New Phase of Big Bamboo Opens at Met

By Susan Tan
Susan Tan
Susan Tan
August 16, 2010 Updated: October 1, 2015

50-foot-tall Big Bamboo installation was previewed on Monday at the Metropolitan Museum of Art (Susan Tan/Epoch Times Staff)
50-foot-tall Big Bamboo installation was previewed on Monday at the Metropolitan Museum of Art (Susan Tan/Epoch Times Staff)
NEW YORK—The second phase of the 50-foot-tall Big Bamboo installation was previewed on Monday at the Metropolitan Museum of Art ahead of its Tuesday opening.

The artwork was created by identical twins Doug and Mike Starn, 48 and New York City natives. They have been collaborating as artists since they were in their teens. The artwork was started on April 27 and estimated completion is Oct. 31.

The idea for the artwork came while they were doing an art installation at the South Ferry Station, following the devastating 9/11 terrorist attacks.

“This project for the MTA took five years to do. There were hundreds of people working on it. And it sort of opened up our eyes to a different way of making art, including more people,” according to Doug.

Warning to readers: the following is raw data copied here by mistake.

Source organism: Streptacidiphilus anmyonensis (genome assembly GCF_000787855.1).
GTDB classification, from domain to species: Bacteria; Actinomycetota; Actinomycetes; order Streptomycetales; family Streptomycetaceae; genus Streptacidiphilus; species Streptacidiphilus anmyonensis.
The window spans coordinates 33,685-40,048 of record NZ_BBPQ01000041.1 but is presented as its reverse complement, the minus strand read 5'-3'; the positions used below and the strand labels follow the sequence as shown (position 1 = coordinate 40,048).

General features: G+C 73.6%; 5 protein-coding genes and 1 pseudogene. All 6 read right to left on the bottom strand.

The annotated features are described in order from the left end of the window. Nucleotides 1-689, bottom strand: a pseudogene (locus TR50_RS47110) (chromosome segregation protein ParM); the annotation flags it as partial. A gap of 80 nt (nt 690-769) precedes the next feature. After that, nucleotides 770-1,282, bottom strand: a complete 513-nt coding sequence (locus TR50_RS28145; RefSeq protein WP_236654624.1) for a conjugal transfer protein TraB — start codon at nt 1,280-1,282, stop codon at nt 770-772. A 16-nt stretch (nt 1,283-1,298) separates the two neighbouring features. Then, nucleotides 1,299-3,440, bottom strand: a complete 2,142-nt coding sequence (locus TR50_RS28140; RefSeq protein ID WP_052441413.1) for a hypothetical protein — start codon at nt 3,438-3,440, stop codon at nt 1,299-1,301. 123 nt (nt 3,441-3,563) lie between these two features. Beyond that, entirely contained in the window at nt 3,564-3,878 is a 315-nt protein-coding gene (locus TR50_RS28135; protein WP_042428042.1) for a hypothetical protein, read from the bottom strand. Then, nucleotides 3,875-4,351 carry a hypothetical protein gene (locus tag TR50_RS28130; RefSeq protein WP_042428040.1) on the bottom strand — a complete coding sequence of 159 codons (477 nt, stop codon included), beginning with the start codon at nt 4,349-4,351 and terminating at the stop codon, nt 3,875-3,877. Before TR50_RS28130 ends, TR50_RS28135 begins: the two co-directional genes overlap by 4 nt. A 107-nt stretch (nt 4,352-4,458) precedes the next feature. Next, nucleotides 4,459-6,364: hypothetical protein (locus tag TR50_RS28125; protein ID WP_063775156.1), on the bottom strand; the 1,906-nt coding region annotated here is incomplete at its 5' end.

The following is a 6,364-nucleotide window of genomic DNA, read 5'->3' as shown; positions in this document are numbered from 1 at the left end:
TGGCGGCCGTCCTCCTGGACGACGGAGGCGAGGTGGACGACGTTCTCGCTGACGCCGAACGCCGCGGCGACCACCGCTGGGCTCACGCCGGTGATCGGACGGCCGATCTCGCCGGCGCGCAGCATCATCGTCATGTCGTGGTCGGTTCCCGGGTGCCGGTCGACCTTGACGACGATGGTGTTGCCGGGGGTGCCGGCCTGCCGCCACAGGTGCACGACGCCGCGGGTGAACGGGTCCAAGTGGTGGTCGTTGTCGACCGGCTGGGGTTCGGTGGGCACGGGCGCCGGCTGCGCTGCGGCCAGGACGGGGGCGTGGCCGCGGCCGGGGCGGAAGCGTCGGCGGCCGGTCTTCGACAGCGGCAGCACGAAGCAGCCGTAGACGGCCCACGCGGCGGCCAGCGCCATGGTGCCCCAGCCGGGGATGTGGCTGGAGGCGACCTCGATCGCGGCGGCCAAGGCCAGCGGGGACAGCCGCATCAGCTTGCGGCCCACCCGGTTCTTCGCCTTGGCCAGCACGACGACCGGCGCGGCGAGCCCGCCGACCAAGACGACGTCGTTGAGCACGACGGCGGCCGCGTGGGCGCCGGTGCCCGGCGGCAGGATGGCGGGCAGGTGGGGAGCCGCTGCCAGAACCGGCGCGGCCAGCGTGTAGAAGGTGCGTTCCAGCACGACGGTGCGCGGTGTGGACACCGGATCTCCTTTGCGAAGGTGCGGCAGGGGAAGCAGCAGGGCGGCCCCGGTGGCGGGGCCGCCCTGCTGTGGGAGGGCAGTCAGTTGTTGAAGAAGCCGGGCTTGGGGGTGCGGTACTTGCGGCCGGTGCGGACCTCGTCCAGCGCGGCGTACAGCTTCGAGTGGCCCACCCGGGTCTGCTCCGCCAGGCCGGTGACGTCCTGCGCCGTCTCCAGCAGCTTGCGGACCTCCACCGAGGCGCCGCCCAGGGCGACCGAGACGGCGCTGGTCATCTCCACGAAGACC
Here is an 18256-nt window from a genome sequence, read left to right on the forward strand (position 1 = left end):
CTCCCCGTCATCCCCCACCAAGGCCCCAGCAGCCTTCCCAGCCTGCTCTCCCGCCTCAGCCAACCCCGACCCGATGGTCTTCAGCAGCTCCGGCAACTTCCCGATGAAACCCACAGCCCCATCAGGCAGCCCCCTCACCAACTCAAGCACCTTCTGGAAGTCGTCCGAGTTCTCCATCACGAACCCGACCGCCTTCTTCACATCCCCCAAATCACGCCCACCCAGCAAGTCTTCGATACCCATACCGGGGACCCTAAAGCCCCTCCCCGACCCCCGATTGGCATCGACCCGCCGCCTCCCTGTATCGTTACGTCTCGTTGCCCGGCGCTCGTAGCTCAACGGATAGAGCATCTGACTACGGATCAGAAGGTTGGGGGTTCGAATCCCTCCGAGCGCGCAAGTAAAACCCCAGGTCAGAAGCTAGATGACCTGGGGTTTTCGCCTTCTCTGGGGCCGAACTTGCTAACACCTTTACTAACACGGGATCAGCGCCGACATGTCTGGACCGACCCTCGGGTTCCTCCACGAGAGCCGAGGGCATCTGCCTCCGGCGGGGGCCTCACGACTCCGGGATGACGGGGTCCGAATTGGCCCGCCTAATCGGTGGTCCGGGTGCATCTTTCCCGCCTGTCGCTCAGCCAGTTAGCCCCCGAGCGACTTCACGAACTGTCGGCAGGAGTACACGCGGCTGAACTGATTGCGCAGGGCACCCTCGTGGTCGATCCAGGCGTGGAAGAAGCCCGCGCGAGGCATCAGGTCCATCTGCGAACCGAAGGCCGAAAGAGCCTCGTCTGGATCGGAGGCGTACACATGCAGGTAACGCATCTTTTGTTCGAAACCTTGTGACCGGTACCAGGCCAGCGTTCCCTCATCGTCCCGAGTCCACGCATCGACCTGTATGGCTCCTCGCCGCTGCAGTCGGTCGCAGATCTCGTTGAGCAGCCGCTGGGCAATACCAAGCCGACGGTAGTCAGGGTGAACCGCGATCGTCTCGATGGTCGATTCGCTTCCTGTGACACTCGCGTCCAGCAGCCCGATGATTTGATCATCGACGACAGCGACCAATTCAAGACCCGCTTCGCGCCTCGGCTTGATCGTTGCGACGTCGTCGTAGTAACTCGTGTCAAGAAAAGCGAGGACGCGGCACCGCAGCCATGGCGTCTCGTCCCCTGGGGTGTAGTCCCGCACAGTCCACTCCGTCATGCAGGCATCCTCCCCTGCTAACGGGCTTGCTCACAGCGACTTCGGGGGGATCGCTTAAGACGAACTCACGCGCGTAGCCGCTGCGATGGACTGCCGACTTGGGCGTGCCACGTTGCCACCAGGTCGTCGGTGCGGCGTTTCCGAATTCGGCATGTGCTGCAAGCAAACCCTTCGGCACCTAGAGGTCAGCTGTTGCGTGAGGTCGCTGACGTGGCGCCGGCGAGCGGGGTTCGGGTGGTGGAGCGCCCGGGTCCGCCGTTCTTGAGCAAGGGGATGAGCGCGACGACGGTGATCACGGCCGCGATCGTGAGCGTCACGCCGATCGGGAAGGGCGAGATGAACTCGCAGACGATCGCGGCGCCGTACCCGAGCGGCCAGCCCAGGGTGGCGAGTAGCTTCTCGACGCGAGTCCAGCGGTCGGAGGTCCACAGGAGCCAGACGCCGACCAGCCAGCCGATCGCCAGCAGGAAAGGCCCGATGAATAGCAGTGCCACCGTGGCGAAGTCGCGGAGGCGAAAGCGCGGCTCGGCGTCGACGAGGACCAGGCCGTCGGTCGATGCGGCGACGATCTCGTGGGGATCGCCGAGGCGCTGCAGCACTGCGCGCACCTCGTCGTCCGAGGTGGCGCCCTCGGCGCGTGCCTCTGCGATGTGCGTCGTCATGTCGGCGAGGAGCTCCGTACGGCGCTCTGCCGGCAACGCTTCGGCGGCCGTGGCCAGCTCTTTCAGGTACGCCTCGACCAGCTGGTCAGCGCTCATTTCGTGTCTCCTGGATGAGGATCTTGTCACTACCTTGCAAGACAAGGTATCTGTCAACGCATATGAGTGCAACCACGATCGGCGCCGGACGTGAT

“Big Bamboo” embraces the concept of organic art and incorporates the vision of a living organism that is constantly changing. The structure of the installation is constantly being built with workers there each day at the museum.
“It is a microcosm. … Microcosm means ‘little world.’ And in the Renaissance, they used this term to talk about the universe, and that human beings are really a microcosm of the universe, with all its variety and its contradictions,” said Mike.

The building materials for the installation were previously going to be metal. But considering the cost and danger of metal, they gave up the attempt and decided on bamboo as a building material. Large bamboo stalks came from Georgia, and small ones came from a plantation in South Carolina. They employed members of a local rock climbing club for the construction, since they are not afraid of heights.
In the months to come, the crew is going to stretch out the expanse of the rooftop and construct the outer layer of the structure. The structure is constructed from bamboo, nylon rope, and a few saws. The nylon rope comes in a variety of colors to liven up the structure with more color.

Set against the backdrop of Central Park and Manhattan skyscrapers, the structure gives a clear bird’s eye view of New York City.

Susan Tan